Struggling grape growers are outraged at Lindemans’ plans to sell Chilean and South African wines under its label.

Lindemans was founded in 1843 and is now part of the global Fosters Group.

Its strategy to expand into new markets with non Australian wine threatens to further damage a South Australian wine industry struggling with years of glut, according to grape growers.

‘It’s a bit of a slap in the face of the Australian wine industry,’ said Thomas White, wine grower at Mount Jagged Winery, south of Adelaide.

‘It is a bizarre thing and a stupid thing to do when we have 10% minimum oversupply of grapes and wines in Australia.’ he told decanter.com.

White, a former Fosters business analyst, dismissed the strategy as an attempt by short-sighted brand managers ‘to create a huge point of difference with our wine by creating a multi-country blend.’

Meanwhile there is a feeling that the plan is a cynical move on the part of Fosters to exploit an old-established Australian wine name.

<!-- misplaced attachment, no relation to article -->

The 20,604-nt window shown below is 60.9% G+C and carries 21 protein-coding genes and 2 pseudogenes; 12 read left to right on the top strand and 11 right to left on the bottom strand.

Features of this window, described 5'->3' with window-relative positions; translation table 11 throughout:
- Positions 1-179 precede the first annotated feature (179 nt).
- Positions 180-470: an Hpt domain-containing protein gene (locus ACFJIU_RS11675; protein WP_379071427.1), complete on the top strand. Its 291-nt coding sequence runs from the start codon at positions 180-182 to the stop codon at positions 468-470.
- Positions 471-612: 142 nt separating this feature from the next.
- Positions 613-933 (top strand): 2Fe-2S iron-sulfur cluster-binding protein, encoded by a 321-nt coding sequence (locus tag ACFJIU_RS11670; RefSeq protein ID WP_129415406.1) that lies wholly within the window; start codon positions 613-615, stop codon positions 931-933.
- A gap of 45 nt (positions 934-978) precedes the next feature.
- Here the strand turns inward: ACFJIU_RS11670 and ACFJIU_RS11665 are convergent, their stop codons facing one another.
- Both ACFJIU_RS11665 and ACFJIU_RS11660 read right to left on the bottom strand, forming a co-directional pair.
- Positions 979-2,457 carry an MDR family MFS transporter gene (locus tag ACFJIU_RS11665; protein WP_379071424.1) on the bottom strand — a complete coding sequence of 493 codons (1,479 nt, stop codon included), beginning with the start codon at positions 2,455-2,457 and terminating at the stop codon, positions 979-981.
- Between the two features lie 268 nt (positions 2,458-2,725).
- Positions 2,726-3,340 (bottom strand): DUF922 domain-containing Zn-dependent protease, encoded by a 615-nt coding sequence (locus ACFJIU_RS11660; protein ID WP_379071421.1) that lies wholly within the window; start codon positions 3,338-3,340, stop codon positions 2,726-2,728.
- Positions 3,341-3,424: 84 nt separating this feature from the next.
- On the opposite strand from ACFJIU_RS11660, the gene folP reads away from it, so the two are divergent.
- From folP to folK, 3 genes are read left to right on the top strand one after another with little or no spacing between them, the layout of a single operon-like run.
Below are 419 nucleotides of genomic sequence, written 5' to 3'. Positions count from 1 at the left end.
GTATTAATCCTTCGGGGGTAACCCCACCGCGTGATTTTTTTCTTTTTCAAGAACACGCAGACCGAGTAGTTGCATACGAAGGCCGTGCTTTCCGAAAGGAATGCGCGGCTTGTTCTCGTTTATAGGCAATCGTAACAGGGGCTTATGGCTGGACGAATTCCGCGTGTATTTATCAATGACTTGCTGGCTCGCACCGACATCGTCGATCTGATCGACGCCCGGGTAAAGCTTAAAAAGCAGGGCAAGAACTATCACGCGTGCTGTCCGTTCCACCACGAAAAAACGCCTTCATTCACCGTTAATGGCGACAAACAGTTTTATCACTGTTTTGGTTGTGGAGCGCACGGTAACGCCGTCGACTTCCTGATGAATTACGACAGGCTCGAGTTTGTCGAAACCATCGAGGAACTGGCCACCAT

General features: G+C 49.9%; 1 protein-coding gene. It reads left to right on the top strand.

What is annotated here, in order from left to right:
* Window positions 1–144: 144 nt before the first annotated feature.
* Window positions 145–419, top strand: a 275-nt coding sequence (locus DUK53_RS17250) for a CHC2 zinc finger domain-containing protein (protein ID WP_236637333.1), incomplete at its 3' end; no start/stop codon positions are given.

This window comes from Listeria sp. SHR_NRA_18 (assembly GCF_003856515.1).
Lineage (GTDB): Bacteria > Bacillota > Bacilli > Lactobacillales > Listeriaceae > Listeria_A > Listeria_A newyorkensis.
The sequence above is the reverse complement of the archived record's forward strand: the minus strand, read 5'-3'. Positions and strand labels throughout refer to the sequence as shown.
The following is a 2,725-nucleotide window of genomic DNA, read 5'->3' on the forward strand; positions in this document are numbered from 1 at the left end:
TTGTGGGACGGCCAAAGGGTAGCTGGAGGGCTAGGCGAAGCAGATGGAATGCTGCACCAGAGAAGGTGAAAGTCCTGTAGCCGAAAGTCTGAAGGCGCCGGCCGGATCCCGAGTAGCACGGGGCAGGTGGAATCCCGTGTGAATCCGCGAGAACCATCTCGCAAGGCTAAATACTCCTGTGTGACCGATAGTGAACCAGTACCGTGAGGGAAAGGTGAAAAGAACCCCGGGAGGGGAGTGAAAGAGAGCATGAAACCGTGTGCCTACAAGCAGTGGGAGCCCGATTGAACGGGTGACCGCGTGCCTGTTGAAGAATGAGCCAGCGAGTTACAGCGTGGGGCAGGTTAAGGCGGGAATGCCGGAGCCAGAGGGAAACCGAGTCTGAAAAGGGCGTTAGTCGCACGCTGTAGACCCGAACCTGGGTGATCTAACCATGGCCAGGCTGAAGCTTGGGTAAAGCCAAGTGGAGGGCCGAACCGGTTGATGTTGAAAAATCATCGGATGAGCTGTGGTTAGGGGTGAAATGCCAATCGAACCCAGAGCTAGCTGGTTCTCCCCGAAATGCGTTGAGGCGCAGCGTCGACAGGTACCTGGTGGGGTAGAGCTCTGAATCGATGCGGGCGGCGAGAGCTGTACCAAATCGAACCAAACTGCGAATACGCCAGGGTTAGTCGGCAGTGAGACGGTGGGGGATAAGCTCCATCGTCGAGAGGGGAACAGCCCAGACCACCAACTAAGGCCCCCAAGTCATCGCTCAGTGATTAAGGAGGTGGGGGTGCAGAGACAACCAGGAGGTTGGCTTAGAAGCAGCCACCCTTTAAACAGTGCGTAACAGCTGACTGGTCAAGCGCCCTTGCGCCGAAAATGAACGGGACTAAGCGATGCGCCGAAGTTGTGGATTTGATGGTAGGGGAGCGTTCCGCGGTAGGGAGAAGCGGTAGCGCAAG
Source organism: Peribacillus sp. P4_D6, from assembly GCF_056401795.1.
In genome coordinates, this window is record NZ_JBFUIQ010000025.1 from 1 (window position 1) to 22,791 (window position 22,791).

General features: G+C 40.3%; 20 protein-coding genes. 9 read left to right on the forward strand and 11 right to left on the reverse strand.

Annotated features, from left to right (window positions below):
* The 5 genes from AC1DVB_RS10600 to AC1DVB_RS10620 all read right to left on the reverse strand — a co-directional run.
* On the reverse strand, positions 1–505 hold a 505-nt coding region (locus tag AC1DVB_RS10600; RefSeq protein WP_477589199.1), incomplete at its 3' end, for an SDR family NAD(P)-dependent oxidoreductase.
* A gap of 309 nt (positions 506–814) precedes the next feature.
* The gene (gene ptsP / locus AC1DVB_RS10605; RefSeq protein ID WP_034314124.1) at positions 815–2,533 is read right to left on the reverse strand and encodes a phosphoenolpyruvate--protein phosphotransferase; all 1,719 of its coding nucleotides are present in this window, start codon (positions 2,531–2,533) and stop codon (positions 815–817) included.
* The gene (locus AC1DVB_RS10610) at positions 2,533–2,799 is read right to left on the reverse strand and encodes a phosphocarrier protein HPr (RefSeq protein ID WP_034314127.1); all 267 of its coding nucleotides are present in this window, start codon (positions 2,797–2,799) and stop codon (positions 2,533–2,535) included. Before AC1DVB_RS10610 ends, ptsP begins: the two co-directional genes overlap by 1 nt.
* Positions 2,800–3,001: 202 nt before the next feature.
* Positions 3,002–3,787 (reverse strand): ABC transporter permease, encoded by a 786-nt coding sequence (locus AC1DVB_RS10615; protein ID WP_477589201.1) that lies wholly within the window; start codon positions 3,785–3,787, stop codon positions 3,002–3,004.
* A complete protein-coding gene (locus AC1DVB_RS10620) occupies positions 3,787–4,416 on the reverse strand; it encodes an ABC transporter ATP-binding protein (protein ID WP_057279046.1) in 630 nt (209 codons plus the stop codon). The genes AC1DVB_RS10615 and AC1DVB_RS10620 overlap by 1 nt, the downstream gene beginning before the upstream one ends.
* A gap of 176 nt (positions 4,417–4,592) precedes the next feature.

Barossa Grapegrowers Council spokeswoman Chris Canute told AdelaideNow that the grape growing industry was ‘appalled.’

‘We see this move as a large company using a highly-rated and recognised Australian brand with a reputation for quality and integrity and basically raping that reputation,’ she said.

But others are working with Fosters. Riverland Winegrape Growers Association executive director Chris Byrne told decanter.com that the campaign ‘may translate to a benefit for Australian growers in the light of the competitive advantages we have.’

He added, ‘It is easy to be cynical and to say that this is all crap and the company will just please themselves.’

Foster’s Group spokesman James Craig-Wood said, ‘We are not raping any reputation. We are extending the Lindemans brand to other countries. Consumers trust the brand name: if they are navigating the aisles looking for Chile or Australia and they see a Lindemans wine, they will trust it to deliver quality.’

He also stressed that the Lindeman’s Australian range would not be reduced.

Written by Panos Kakaviatos